Online Information

Patients at risk for Diabetic Retinopathy or with a new diagnosis of DR may attempt to supplement information; from their ophthalmologist and primary care physicians by conducting research on the internet. The Pew Research Center found that 72% of adults who use the internet search for health-related material. Studies have found that online information can have an important role in patient decision-making and treatment. However, no standard exists to date regarding the accuracy or quality of the content displayed.

Online information can therefore be incomplete; be inaccurate, or have an underlying commercial bias. Thus, the usefulness of these resources can vary greatly by source. Online information on diabetic retinopathy is generally low quality and varies by source; a cross-sectional study of 11 medical websites found. “Too often websites are either too basic and incorrect or more accurate but too complex in their language and word choice,” study co-author Jayanth Sridhar, MD, assistant professor of clinical ophthalmology at Bascom Palmer Eye Institute, told

The content analysis

“However, this is likely dictated by the primary sources either being a layperson writing an article; or a clinician author without experience writing for the general public.” Website accuracy analyzed from December 2018 to January 2019 using 26 questions to address information most pertinent to patients, and answers; evaluated by two vitreoretinal fellows and a vitreoretinal surgeon on a scale of 0 to 4.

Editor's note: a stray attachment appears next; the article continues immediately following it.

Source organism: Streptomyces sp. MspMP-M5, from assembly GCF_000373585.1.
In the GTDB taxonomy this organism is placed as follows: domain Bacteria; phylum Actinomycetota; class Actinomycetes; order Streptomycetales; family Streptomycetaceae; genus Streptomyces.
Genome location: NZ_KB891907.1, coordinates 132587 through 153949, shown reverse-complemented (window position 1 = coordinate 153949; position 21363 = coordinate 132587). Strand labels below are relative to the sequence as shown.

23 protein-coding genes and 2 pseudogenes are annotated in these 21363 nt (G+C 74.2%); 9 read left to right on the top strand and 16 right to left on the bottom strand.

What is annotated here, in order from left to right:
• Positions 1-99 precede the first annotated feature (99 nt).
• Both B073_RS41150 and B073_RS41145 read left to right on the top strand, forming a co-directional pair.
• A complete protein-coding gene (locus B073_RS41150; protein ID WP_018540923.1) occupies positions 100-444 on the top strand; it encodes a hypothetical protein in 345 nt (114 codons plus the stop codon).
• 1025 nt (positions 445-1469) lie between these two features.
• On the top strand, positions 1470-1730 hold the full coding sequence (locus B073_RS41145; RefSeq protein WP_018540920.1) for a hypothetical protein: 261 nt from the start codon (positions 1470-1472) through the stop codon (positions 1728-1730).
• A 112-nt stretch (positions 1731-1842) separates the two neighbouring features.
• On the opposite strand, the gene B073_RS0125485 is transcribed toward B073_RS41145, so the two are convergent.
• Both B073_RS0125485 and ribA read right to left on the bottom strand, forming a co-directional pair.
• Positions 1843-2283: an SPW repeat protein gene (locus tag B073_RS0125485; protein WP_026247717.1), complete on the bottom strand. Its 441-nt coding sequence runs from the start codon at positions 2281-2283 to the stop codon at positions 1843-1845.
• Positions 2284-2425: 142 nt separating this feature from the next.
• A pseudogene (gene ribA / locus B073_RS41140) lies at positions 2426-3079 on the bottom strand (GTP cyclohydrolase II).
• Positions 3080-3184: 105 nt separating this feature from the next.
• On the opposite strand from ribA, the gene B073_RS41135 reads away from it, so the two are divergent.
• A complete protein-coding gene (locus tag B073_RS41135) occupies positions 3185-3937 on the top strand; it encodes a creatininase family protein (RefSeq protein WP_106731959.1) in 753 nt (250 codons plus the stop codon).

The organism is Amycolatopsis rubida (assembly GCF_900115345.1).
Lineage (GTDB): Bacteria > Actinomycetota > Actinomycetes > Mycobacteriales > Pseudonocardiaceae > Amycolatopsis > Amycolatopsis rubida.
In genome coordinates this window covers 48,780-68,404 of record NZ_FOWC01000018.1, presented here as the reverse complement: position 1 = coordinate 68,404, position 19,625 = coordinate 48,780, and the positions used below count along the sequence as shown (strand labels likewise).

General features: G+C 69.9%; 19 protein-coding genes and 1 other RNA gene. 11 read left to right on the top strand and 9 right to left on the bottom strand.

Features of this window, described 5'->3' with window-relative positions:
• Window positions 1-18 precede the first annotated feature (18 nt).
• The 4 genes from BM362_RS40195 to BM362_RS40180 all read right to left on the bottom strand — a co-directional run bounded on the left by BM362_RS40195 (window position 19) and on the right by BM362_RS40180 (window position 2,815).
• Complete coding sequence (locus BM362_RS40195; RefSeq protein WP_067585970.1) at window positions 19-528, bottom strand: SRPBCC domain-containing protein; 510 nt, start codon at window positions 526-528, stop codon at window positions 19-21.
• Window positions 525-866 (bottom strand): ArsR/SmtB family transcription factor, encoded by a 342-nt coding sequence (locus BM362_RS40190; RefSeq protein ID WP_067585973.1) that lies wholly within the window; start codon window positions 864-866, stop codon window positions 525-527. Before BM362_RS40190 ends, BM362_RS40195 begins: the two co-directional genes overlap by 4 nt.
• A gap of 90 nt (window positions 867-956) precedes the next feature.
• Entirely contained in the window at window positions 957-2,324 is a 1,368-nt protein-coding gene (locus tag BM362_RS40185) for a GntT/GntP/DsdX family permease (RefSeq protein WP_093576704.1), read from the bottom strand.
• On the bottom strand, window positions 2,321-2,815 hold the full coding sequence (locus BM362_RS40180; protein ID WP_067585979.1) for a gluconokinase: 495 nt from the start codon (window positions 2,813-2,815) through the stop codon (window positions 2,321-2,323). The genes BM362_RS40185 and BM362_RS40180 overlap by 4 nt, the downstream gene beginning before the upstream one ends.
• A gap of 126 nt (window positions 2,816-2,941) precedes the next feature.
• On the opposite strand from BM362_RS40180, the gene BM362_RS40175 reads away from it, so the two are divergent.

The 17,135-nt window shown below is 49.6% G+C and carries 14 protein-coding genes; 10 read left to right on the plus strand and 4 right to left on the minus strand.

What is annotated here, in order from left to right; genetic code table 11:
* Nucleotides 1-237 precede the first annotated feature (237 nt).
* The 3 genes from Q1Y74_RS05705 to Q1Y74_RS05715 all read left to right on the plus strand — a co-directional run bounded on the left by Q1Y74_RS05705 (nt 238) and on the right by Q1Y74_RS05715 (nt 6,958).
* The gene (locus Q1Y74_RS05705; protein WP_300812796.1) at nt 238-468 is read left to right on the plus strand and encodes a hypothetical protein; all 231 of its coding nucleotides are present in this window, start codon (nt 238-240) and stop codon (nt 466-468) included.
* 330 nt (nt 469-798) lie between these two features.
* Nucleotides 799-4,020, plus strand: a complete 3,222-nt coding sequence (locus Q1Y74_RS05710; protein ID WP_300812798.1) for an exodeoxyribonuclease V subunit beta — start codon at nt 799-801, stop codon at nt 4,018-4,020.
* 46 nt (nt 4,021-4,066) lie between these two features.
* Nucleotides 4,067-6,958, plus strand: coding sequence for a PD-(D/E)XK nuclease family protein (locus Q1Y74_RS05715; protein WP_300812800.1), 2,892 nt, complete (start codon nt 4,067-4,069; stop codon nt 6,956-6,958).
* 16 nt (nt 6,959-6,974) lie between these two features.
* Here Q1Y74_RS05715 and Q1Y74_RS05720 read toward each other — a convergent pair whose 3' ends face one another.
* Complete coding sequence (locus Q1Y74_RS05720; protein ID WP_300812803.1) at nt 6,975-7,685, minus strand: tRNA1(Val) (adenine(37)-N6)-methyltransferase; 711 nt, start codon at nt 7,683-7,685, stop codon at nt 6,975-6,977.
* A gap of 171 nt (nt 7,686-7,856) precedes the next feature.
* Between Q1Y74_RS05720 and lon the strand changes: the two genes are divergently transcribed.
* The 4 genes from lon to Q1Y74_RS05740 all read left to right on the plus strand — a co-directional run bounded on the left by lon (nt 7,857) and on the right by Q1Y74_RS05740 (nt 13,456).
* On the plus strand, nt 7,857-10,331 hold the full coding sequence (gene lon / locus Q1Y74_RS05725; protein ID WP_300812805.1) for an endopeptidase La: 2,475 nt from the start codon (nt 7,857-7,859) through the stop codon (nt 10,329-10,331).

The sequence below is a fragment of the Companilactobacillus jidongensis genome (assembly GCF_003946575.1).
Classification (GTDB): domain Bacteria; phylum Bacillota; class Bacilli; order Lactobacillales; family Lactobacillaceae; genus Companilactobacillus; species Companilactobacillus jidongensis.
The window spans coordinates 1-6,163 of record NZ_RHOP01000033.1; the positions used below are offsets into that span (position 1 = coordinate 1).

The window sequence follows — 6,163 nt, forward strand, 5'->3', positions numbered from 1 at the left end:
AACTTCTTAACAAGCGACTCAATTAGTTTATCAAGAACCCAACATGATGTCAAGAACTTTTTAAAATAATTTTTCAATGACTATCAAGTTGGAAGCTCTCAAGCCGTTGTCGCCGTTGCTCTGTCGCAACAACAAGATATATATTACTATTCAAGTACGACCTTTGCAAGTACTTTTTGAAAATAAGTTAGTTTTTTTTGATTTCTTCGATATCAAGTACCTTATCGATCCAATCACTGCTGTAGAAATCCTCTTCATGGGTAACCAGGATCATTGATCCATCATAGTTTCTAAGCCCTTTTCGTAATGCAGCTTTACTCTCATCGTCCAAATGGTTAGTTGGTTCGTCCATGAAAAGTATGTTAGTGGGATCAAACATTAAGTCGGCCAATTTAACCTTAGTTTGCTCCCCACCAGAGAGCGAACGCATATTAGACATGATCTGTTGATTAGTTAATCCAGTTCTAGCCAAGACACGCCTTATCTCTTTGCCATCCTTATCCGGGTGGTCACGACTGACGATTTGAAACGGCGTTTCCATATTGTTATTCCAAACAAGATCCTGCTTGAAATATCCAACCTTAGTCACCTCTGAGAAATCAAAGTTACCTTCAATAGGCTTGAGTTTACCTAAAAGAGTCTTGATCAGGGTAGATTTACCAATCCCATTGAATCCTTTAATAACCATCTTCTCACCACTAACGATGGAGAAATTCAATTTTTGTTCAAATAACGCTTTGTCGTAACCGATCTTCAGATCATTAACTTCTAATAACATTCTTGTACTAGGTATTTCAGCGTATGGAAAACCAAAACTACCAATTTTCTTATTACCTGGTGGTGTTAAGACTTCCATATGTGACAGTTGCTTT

But all statistical analysis performed with IBM SPSS Statistics for Windows, version 25.0 (IBM Corp). For the content analysis, the data treated as ordinal variables and analyzed with the Kruskal-Wallis test (with H being the test statistic). A post hoc Dunn-Bonferroni test performed to evaluate pairwise comparisons. However, to evaluate the correlation between accuracy and ranking, a Spearman correlation test use. Statistical significance set at P ≤ .005 for the main comparisons and Spearman correlation; and at P ≤ .05 for pairwise comparisons.

Searching for online information

Sites analyzed included the American Academy of Ophthalmology, American Society of Retina Specialists, Wikipedia, WebMD, Mayo Clinic, Medical News Today, MedicineNet, National Eye Institute, All About Vision, American Optometric Association and EyeWiki. The average accuracy score was 55.76 of a possible 104 points, and mean readability the necessary grade level to understand the data given was 11.3. A statistically significant variation in quality of website data also found across all websites (= .004).

No correlations found between content accuracy and average reading grade or between content accuracy and JAMA benchmarks, with none of the selected sites achieving all four benchmarks of attribution, disclosure, authorship or currency. “Physicians were prepared to better educate patients and colleagues who are searching for online information,” Sridhar said. “There appears to be a gap that needs to addressed to make online resources both readily understandable by the layperson and clinically accurate.”